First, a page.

IX: 2.11
X: 2.4
Here now you have the perfect density for Zone V. But shadow detail is still a bit too low, but, much more important, the highlight are completely burned!
The density is already much too high at Zone VI, and extremely high from Zone VII onwards. That is not usable anymore.

I've been a BW photographer with my own lab for decades. I've used dozens of different films and developers during that time.
I've never had such a problematic film like this P30.
- the ASA 80 FF claims are totally wrong
- it is impossible to get both sufficient shadow and highlight detail at the same time with this film
- you either have to sacrifice shadow and middle tone detail, or you have to sacrifice highlight detail
- concerning sharpness and fineness of grain P30 is not better than PanF+, Delta 100, TMX, HR-50 or Acros
- in comparison to other films P30 has no advantage, only disadvantages
- I really hope FF can resolve all these problems and significantly improve this film.
Thanks for doing this. Will see if I can plot this out and correlate it to my experience with some different developer regimens.
Seriously, thanks.
  Reply With Quote

Old 12-11-2018   #231
Mackinaw
Think Different
 
Mackinaw is offline
Join Date: Mar 2005
Location: One hour south of the Mackinaw Bridge
Posts: 3,607
Quote:
Originally Posted by Argentia1 View Post
Your picture demonstrates one of the main problems of this film quite well: Even in this flat low contrast light the highlights are loosing detail: Her white shirt has no detail on the left side (from the viewers point; her right boob).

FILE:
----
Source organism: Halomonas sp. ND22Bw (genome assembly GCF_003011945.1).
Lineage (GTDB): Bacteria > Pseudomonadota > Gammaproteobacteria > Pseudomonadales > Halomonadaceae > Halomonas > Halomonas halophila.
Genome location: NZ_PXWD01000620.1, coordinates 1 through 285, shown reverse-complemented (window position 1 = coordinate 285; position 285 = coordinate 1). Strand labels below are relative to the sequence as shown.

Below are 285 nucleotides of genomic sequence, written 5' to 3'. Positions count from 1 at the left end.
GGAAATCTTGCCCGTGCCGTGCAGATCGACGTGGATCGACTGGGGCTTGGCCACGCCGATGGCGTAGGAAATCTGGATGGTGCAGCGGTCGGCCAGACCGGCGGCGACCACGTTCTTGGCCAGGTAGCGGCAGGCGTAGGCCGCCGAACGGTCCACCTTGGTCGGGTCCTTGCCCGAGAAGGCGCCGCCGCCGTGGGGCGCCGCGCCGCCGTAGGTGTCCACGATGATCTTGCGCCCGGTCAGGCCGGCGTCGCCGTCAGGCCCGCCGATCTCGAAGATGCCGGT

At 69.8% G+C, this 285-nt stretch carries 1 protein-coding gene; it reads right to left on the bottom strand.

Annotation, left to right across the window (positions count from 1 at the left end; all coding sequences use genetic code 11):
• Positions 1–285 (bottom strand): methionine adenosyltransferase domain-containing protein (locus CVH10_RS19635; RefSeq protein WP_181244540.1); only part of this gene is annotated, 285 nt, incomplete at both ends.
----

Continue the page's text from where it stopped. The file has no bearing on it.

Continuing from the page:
Of course it doesn't have detail, that part of her top is pure white. What were you expecting to see? Threads?

Jim B.
__________________
My fancy-schmancy gallery:
http://snowcountryphotography.com

My RFF Gallery:
http://www.rangefinderforum.com/phot...user=1453&sl=m
  Reply With Quote

Old 12-11-2018   #232
jawarden
Registered User
 
jawarden is offline
Join Date: Jun 2009
Posts: 433
Quote:
Originally Posted by Larry Cloetta View Post
Thank you. For me, this shot would not have “worked” if there had been more shadow and highlight detail. That’s all I am saying. I like P30 for what it is. I’m not good enough to wet print, so I scan everything. That might enter into it, but in my workflow it succeeds for me, though I am still trying to get the best out of it, for my specific purposes. It is not a film I use all the time for everything, I don’t have one of those, thankfully. Can I reliably get the results I enjoy this film for by using a “better” film, no I can’t. Close, yes, but not the same.